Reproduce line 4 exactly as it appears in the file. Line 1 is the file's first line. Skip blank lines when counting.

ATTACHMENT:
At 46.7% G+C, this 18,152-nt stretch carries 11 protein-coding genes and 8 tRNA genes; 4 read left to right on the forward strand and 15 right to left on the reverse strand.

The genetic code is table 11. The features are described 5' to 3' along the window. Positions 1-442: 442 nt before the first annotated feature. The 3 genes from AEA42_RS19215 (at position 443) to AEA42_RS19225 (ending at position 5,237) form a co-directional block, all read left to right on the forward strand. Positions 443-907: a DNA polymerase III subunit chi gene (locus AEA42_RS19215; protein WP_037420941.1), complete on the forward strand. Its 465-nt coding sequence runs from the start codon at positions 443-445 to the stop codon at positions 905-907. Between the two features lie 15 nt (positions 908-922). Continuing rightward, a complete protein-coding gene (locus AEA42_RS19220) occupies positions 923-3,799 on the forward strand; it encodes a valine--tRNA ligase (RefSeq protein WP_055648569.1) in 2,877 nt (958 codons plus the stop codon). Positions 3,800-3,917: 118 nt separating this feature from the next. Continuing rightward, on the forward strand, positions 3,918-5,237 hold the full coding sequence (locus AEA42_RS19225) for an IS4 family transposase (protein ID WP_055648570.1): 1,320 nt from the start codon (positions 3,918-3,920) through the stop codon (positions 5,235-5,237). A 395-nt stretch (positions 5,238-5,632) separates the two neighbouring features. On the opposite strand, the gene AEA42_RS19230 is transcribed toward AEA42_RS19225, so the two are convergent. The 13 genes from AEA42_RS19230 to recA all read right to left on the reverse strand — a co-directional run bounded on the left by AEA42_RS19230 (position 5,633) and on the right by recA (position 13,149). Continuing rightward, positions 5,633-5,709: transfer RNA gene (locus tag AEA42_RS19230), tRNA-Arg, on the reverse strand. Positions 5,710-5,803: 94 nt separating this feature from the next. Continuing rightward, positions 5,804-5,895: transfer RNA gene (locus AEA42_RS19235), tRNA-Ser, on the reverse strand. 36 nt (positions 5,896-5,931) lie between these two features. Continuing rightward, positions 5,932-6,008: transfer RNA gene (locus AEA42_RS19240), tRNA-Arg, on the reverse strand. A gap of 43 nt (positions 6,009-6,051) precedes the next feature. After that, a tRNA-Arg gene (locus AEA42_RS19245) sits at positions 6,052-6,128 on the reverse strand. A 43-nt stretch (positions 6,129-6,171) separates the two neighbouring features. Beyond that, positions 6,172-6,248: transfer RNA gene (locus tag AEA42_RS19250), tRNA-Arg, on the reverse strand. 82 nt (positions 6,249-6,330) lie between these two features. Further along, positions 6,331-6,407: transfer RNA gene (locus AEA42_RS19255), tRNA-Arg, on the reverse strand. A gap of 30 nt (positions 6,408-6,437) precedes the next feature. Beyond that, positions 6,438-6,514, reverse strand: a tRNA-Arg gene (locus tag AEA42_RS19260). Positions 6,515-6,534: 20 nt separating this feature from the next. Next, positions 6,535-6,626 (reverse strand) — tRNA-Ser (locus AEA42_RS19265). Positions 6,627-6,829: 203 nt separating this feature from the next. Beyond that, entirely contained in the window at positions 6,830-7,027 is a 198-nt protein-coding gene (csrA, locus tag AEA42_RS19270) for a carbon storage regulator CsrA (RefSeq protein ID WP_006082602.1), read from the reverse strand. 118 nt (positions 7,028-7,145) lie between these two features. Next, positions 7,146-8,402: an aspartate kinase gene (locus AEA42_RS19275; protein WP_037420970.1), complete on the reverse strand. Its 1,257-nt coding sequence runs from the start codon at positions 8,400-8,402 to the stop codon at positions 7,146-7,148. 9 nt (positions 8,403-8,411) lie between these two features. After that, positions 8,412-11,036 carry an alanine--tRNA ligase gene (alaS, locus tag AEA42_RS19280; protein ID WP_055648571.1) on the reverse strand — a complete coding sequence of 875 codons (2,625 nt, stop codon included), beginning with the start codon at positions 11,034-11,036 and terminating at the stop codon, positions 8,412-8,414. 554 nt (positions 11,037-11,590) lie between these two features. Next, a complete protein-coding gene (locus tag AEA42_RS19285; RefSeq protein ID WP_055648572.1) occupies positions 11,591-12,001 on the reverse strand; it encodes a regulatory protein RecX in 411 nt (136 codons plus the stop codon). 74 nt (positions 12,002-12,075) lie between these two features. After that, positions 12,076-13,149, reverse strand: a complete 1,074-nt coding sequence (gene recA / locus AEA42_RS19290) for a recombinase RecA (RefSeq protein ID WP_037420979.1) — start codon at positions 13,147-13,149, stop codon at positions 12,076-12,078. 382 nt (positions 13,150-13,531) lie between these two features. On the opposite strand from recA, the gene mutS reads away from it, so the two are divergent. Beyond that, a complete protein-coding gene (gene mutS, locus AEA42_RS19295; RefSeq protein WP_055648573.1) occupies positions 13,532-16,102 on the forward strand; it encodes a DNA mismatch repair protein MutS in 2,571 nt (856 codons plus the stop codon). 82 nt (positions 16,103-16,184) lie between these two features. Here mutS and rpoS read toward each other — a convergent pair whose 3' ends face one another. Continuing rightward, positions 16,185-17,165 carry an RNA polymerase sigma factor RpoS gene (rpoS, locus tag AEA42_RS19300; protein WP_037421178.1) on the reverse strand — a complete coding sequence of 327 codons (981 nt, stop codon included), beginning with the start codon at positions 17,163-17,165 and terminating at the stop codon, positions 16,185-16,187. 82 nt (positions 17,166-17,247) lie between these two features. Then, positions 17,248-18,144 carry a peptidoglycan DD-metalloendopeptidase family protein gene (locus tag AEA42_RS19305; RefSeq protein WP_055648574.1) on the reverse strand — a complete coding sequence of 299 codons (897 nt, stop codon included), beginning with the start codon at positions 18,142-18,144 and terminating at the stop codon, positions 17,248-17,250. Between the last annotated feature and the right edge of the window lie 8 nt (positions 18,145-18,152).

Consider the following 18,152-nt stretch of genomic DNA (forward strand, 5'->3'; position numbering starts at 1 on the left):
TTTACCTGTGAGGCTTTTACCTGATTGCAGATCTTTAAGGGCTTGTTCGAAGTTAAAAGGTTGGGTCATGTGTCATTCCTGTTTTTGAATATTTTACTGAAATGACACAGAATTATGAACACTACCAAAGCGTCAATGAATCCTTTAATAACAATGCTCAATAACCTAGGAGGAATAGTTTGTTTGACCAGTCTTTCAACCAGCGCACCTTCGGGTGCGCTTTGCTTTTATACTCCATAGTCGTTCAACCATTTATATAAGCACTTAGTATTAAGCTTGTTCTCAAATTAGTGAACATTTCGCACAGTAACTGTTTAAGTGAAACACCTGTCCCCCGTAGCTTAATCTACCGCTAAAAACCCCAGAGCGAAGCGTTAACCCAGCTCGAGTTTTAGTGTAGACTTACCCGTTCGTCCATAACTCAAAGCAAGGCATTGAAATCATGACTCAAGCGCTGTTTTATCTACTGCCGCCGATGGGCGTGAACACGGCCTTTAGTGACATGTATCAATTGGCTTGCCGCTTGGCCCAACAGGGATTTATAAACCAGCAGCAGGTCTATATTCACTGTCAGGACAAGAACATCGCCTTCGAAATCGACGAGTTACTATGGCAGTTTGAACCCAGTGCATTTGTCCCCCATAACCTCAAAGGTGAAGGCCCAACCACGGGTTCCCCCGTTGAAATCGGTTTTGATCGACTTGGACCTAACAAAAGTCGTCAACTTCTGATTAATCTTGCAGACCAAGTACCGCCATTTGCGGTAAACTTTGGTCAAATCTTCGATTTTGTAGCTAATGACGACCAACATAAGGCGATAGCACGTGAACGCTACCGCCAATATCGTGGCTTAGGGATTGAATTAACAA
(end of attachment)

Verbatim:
TTTACCTGTGAGGCTTTTACCTGATTGCAGATCTTTAAGGGCTTGTTCGAAGTTAAAAGGTTGGGTCATGTGTCATTCCTGTTTTTGAATATTTTACTGAAATGACACAGAATTATGAACACTACCAAAGCGTCAATGAATCCTTTAATAACAATGCTCAATAACCTAGGAGGAATAGTTTGTTTGACCAGTCTTTCAACCAGCGCACCTTCGGGTGCGCTTTGCTTTTATACTCCATAGTCGTTCAACCATTTATATAAGCACTTAGTATTAAGCTTGTTCTCAAATTAGTGAACATTTCGCACAGTAACTGTTTAAGTGAAACACCTGTCCCCCGTAGCTTAATCTACCGCTAAAAACCCCAGAGCGAAGCGTTAACCCAGCTCGAGTTTTAGTGTAGACTTACCCGTTCGTCCATAACTCAAAGCAAGGCATTGAAATCATGACTCAAGCGCTGTTTTATCTACTGCCGCCGATGGGCGTGAACACGGCCTTTAGTGACATGTATCAATTGGCTTGCCGCTTGGCCCAACAGGGATTTATAAACCAGCAGCAGGTCTATATTCACTGTCAGGACAAGAACATCGCCTTCGAAATCGACGAGTTACTATGGCAGTTTGAACCCAGTGCATTTGTCCCCCATAACCTCAAAGGTGAAGGCCCAACCACGGGTTCCCCCGTTGAAATCGGTTTTGATCGACTTGGACCTAACAAAAGTCGTCAACTTCTGATTAATCTTGCAGACCAAGTACCGCCATTTGCGGTAAACTTTGGTCAAATCTTCGATTTTGTAGCTAATGACGACCAACATAAGGCGATAGCACGTGAACGCTACCGCCAATATCGTGGCTTAGGGATTGAATTAACAA